Most master’s in data analytics programs require students to complete about 30 credit hours of coursework plus an internship or capstone project. Full-time programs may take anywhere from 18 months to two years; part-time programs can take longer. Intensive accelerated data analytics master’s degree programs can be completed in 10 or 12 months, provided students take classes during winter and summer sessions. Longer programs often cover more ground, but the coursework may also cover foundational material that advanced students have already mastered. Students with strong technical skills and work experience related to computer science may get more out of a shorter program entirely focused on higher-level analytics skills and technologies.
Core courses in master’s in data analytics programs usually touch on:
More technical master’s in data analytics programs will also cover topics like:
Some of the top master’s in data analytics programs in the United States can be found at:
A master’s in data analytics is a versatile degree that prepares the holder for analytics careers in varied fields. Companies across sectors are looking for new and innovative ways to leverage the data they collect; graduates of data analytics master’s programs have what it takes to help them. The IBM report linked above found that the sectors that employ the most data analytics professionals are finance, insurance, information management, manufacturing, scientific services, and technology. Data analysts also work in agriculture, energy, real estate, and entertainment. Some of the job titles they hold are:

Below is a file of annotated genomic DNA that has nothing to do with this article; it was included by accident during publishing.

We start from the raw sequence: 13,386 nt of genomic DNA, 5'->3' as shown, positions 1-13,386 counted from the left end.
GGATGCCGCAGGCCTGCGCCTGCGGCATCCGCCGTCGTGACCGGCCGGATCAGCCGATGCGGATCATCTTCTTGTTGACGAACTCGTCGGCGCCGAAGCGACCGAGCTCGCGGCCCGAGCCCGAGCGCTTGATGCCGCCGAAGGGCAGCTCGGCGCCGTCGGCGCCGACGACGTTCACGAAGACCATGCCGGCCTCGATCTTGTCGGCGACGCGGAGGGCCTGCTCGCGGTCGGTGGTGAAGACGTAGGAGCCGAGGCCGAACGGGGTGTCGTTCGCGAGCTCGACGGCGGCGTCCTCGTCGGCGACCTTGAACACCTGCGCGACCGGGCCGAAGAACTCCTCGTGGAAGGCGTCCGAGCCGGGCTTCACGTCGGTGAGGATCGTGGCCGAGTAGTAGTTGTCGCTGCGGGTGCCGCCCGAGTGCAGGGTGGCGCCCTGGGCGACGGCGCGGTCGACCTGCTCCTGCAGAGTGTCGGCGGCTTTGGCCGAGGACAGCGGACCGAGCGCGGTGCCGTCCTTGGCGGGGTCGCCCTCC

Some choose to specialize after earning a master’s in data analytics. You might, for instance, become a healthcare data analyst, though it’s entirely possible to succeed in analytics as a generalist. In its predictions for the future of the workforce, the World Economic Forum stated that 96 percent of companies are already planning to create permanent analytics roles in the near future and 85 percent of companies will be using big data and analytics technologies by 2022.
Answering this question is tough because salaries in data analytics are influenced by many factors, including job title, experience, location, and industry. The average salary associated with a Master of Science in Data Analytics is about $77,000, but that figure was calculated using self-reported data from a broad range of professionals: early-career data analysts earning $60,000, senior data analytics managers earning more than $80,000, and data scientists and data engineers earning $100,000 or more.
How much you can earn after graduating from a master’s in data analytics program will likely depend more on your career trajectory than on the specific diploma you hold, though a master’s degree will almost certainly impact your earning potential positively. Most experienced data analytics professionals earn somewhere between $82,750 and $138,000.
Consider the following:
So, yes, a master’s degree in data analytics is worth it. Data analysts are some of the most in-demand professionals in the world. The rate of information creation is likely going to keep increasing. And even though headline predictions that AI will replace analysts abound, chances are that human insights will always be a necessary part of data analytics. You can’t automate creativity with a machine learning algorithm, which means that there will always be a place in analytics for highly trained experts with credentials like the master’s in data analytics.
Questions or feedback? Email firstname.lastname@example.org